NOVEMBER 17, 1995
Movies containing violence (V), sexual situations (S), nudity (N), and profanity (P) are noted. Ratings and comments by the panel (blue stars) reflect the sometimes diverse views of at least three Monitor staffers. Look for more guidance in our full reviews.
David Sterritt Staff Panel Meaning
O\ O\ Forget it
u u Only if it's free
uu uu Maybe a matinee
uuu uuu Wait in line
uuuu uuuu See it twice
THE AMERICAN PRESIDENT (PG-13)
uuu Comedy about a well-meaning but wishy-washy chief executive who happens to be a widower. He learns a few things about principle and commitment when political enemies make a phony character issue out of his romantic relationship with an attractive lobbyist. Michael Douglas and Annette Bening head the well-chosen cast, but what gives the movie substance is its willingness to take real stands on real political issues. Rob Reiner directed. P
uuu Clintonesque, lightweight, snappy dialogue.
THE CROSSING GUARD (R)
uuu Sensitive, sometimes disturbing drama about a grieving father who wants revenge against the man who killed his daughter in a drunk-driving accident. Jack Nicholson and Anjelica Huston give mature performances as the bereaved parents, and David Morse brings an offbeat touch to the basically decent man who traumatized their lives. Written and directed by Sean Penn, fast becoming one of the most interesting filmmakers of his generation. N S P V
uu Dark, often crazy comedy about a woman who flees her dangerous husband, moves in with an unconventional couple she's just met, and tries to find herself through new friendships and relationships. The film deserves credit for taking a risk a minute, but few of the gambles pay worthwhile dividends. Mia Farrow and Mary-Louise Parker star. Norman Rene directed Craig Lucas's screenplay. V P
RHYTHM THIEF (Not rated)
uuu Strikingly filmed story about an emotionally isolated young man who sells bootleg rock-music tapes on a Manhattan street corner. Energetically directed by Matthew Harrison and starring Jason Andrews in a fierce performance as the unlikely hero. Howard Krupa did the streetwise cinematography. Fine work all around. S V P
WHEN NIGHT IS FALLING (Not rated)
uu A college professor is torn between a theology teacher who wants to marry her and a gay actress who unexpectedly attracts her. While the movie is intelligently directed by Canadian filmmaker Patricia Rozema, her screenplay fails to draw believable connections between the religious backgrounds and sexual behaviors of some key characters. P S N
Currently in Release
ACE VENTURA 2: WHEN NATURE CALLS (PG-13)
u Jim Carrey & cast have some hilarious moments - especially the opening parody of ''Cliffhanger.'' But this is mostly a couple hours of the rubber-faced, very likable Carrey mugging for the camera. Youngsters may enjoy it. But the humor is generally of the genre heard in the boys' locker room at the high school gym. By John Dillin
uu Sophomoric, bathroom humor; Jim Carrey shines.
ACROSS THE SEA OF TIME (G)
uuu Made in the IMAX 3D process, this nostalgic little drama centers on an immigrant boy who wanders the streets of New York City looking for a long-lost relative's home, guided by old photos and the words of an ancestor who made a similar voyage many years earlier. The story is sappy, and the portrait of New York is hopelessly romantic. The views of Manhattan are positively breathtaking, though, making this a strong candidate for best IMAX movie ever made.
uuu He's a pig who longs to be a sheepdog, to the consternation of his barnyard friends and the confusion of the humans who own him. The movie is at times raucous, but its spirits couldn't be higher, and the tale teaches a good-natured lesson about why cooperation is better than coercion. Best of all is the very funny climax, which should have grownups brushing away happy tears along with their kids. Directed by Chris Noonan.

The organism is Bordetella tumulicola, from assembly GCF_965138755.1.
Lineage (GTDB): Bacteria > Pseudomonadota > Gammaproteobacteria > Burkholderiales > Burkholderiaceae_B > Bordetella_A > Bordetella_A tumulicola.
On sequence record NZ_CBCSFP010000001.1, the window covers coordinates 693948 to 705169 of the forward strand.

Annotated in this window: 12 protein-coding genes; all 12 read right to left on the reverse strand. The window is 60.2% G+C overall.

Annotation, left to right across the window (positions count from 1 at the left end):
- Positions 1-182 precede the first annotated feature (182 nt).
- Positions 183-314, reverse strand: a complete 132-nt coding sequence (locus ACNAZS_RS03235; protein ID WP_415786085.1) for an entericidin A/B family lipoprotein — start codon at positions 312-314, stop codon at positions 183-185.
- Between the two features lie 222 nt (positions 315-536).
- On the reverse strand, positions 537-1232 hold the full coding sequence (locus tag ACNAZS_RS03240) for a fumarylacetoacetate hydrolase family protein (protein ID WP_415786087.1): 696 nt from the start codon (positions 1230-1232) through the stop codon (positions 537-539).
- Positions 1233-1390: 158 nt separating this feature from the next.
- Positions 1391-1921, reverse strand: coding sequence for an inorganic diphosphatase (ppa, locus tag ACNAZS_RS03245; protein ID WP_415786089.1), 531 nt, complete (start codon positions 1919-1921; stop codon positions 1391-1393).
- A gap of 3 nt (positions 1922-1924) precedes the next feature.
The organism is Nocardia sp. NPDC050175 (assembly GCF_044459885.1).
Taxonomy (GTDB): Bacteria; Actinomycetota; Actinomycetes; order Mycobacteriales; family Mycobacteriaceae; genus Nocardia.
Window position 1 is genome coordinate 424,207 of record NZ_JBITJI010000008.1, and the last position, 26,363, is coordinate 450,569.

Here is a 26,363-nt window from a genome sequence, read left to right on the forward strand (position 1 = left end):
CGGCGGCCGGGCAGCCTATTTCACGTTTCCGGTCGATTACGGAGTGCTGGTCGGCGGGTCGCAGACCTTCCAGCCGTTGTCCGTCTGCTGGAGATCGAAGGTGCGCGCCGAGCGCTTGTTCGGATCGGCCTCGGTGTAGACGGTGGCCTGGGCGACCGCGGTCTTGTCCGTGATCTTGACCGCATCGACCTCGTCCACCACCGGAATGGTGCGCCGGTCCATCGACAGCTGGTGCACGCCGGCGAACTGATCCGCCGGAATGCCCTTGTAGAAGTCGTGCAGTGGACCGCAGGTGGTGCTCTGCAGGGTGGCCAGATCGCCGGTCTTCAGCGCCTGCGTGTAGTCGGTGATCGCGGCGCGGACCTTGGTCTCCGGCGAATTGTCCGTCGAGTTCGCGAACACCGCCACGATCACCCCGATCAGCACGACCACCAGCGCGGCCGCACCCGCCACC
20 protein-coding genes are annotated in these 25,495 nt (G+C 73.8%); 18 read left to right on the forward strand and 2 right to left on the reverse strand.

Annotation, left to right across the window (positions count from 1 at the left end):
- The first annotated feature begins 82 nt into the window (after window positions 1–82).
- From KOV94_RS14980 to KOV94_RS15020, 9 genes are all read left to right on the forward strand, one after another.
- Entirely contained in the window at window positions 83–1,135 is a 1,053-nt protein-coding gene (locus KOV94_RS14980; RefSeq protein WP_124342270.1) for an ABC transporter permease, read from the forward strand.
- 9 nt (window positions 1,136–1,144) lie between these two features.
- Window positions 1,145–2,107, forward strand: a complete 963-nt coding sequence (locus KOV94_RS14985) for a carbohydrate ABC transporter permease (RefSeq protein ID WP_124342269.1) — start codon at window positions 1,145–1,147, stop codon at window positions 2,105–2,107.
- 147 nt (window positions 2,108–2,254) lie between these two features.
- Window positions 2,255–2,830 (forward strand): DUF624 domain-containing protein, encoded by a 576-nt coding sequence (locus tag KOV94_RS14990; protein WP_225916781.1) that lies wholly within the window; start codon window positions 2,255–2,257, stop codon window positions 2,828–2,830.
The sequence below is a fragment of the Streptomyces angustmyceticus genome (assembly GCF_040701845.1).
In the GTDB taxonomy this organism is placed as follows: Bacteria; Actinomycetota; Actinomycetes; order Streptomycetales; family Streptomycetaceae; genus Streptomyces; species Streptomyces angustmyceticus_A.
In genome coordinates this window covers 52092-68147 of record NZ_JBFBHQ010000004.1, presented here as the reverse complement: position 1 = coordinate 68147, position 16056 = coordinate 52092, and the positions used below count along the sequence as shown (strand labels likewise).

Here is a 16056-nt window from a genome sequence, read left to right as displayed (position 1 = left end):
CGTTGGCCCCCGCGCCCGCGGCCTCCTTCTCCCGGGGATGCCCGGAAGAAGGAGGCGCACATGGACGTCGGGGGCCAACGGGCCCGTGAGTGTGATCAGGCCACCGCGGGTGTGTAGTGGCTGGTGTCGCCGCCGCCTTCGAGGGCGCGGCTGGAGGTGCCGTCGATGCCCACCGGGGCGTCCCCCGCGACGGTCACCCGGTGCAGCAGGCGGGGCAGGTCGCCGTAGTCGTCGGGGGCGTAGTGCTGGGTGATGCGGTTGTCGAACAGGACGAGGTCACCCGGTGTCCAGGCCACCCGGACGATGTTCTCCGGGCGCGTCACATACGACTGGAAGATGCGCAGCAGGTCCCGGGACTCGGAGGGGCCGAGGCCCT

uuu Hilarious, delightful, appealing to adults.
BLUE IN THE FACE (R)
uuu Harvey Keitel reprises the role he played in ''Smoke,'' a friendly cigar-store clerk whose modest establishment serves as a meeting place for various denizens of his racially mixed Brooklyn neighborhood. This time all the scenes are improvised around brief scenarios written by Paul Auster, who directed the movie in partnership with Wayne Wang. The results are ragged, disjointed, and endearing. Other cast members include Giancarlo Esposito, Jim Jarmusch, Madonna, and Roseanne. P S N
BROKEN HARVEST (PG)
uu Family tensions, financial pressures, and lingering Civil War resentments bring difficulty to a farmer's life in Ireland in the 1950s. Some powerful material appears in this Irish production, but writer-director Maurice O'Callaghan is stronger on scenic details than imaginative storytelling. V P
A BUSINESS AFFAIR (Not rated)
uu Comedy-drama about an aspiring writer caught between her egotistical husband, an established author, and a self-important publisher who wants to steal her away from him. Carole Bouquet is an attractive heroine, and it's fun watching actors as talented as Christopher Walken and Jonathan Pryce compete for attention. Charlotte Brandstrom's directing rarely shines, though, and the jokes are more pretentious than amusing. N V P
uuu Drama about the long relationship between author Lytton Strachey and painter Dora Carrington, with emphasis on the complications raised by Strachey's homosexuality. Although it lapses into sensationalism and inaccuracy, the movie convincingly portrays unconven- tional artists who crystallized a unique moment in post-Victorian culture. Emma Thompson is appealing as the title character, and Jonathan Pryce does more acting with his bushy beard than most actors manage with their whole bodies. Christopher Hampton directed his own screenplay, and Michael Nyman composed the evocative score. S N P
uu Holly Hunter and Sigourney Weaver play a cop and a psychologist trying to trap a serial killer who imitates the crimes of his most famous predecessors. The acting is capable and the suspense is effective at times, but the gore is grisly and the climax is surprisingly hokey. Jon Amiel directed. V P N
DEAD PRESIDENTS (R)